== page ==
“Time, when it is limited, is more beautiful”

In “Summer Story” we meet our narrator’s lover who eventually distances himself from her without any warning. Again, she resigns to her fate and does not question as to why he leaves her. She doesn’t bother with getting him back either. This pervading theme of retiring to whatever destiny has in store for her is also evident in “New Year’s Day”, where the author’s reticence is pitted against her ability to absolve herself of any wrong doing.

“Oh, there were nice times that summer, but they were attached to the wrong people”

“Because you are practical, you will put me away into some part of your memory that is folded. You will put me into the past tense. You will not be concerned to resolve your thoughts about me. You will not want to know what I think of you.”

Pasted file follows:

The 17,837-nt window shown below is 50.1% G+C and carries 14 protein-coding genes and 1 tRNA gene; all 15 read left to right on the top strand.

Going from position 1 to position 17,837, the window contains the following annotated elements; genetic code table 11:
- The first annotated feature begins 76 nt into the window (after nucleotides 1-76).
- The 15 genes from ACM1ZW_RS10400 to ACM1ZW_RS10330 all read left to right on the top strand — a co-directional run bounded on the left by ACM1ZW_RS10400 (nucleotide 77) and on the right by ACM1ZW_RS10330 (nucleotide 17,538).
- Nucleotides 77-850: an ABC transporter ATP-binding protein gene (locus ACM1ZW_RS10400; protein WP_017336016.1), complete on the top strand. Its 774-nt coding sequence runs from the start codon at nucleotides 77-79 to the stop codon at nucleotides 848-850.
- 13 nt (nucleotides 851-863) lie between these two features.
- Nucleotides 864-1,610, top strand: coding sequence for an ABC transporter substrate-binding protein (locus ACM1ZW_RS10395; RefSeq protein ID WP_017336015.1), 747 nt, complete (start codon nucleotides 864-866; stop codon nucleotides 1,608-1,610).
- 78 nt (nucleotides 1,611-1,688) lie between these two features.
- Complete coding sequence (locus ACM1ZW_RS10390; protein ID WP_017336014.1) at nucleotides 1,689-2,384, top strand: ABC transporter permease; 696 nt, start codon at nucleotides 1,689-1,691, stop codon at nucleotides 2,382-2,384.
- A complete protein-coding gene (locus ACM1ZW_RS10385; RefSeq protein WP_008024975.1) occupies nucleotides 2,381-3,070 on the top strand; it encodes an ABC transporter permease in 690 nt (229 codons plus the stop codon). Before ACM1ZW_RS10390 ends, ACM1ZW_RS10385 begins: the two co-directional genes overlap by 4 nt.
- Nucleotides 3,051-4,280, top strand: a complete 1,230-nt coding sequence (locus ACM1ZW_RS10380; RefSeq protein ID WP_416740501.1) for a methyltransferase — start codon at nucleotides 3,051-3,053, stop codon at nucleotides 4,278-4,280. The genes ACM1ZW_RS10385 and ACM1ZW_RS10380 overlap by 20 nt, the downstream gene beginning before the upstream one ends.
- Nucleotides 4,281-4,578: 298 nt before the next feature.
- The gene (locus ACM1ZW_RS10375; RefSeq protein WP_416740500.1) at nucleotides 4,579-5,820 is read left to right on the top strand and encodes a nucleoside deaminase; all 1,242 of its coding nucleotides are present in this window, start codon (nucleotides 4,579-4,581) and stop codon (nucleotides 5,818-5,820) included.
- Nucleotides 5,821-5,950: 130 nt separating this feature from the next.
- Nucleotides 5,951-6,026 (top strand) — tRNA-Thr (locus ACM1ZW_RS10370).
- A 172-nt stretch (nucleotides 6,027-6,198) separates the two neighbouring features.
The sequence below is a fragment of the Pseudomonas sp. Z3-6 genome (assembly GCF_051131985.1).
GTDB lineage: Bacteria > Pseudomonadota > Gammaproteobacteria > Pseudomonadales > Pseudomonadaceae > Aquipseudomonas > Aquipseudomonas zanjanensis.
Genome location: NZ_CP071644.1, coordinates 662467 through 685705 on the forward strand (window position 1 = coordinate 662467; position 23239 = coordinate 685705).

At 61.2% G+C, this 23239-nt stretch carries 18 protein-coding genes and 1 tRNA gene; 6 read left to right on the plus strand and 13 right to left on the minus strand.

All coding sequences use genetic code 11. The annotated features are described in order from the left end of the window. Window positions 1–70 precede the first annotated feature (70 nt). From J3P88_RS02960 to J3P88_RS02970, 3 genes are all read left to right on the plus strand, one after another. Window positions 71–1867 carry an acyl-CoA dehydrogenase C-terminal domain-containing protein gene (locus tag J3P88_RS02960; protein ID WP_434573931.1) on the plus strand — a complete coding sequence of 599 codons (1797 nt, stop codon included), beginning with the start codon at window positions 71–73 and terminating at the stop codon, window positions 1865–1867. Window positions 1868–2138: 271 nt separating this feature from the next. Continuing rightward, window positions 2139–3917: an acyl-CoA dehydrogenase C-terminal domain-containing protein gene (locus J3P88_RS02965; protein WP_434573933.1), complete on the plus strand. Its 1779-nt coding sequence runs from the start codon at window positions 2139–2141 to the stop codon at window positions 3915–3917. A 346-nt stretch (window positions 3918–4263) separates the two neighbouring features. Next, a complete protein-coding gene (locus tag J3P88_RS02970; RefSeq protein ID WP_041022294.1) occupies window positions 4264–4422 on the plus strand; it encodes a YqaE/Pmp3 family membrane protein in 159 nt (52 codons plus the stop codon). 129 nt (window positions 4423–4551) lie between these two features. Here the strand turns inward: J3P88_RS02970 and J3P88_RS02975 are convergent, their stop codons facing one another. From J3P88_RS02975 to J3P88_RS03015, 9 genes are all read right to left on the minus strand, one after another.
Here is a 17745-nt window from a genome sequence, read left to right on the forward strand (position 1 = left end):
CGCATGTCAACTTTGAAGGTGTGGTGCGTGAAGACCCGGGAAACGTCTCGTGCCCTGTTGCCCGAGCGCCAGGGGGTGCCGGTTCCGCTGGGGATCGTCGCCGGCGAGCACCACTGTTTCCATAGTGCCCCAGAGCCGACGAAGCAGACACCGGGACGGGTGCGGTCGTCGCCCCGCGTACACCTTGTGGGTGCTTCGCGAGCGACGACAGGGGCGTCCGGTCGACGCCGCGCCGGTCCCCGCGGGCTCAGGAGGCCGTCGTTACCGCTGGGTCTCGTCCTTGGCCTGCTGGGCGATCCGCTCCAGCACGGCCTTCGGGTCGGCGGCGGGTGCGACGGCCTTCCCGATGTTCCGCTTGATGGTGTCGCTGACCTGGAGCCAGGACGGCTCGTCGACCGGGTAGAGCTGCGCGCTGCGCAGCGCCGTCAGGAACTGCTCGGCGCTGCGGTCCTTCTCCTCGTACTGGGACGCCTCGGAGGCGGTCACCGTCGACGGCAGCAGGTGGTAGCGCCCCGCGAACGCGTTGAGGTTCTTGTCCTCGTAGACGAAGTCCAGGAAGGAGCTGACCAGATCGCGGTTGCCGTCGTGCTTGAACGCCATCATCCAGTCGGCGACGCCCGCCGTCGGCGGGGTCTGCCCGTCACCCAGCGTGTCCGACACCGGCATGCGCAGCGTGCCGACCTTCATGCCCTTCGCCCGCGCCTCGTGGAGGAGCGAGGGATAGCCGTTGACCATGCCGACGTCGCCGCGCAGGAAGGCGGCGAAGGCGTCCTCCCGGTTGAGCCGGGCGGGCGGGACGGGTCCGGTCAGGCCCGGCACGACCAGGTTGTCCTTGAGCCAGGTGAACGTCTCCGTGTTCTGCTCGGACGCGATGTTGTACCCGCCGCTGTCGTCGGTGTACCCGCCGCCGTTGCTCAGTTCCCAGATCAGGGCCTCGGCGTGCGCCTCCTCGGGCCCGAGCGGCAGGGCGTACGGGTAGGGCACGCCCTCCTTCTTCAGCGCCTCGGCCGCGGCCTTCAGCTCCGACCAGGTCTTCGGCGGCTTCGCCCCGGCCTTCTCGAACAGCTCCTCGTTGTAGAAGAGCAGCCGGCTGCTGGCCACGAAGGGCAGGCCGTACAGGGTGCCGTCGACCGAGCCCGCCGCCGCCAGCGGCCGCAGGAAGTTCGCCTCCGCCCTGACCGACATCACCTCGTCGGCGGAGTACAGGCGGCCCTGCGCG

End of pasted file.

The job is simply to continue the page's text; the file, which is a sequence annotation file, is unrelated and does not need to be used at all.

In “Relativity”, the author once again resorts to the likelihood of what should have been instead of what really is. The thematic use of appearances and dresses to compare her illusory self with her real self underscores her inferiority complex that gnaws at her constantly.

“I do not look like I have made an effort, but I do look like I might have made an effort to look like I have not made an effort, which is only polite.”

“The bus takes us through the outsides of cities, through yellow new estates of family-shaped houses. The people there have jobs you could put in a children’s book. I’d always hoped to end up in one of these places where no one has ever been old.”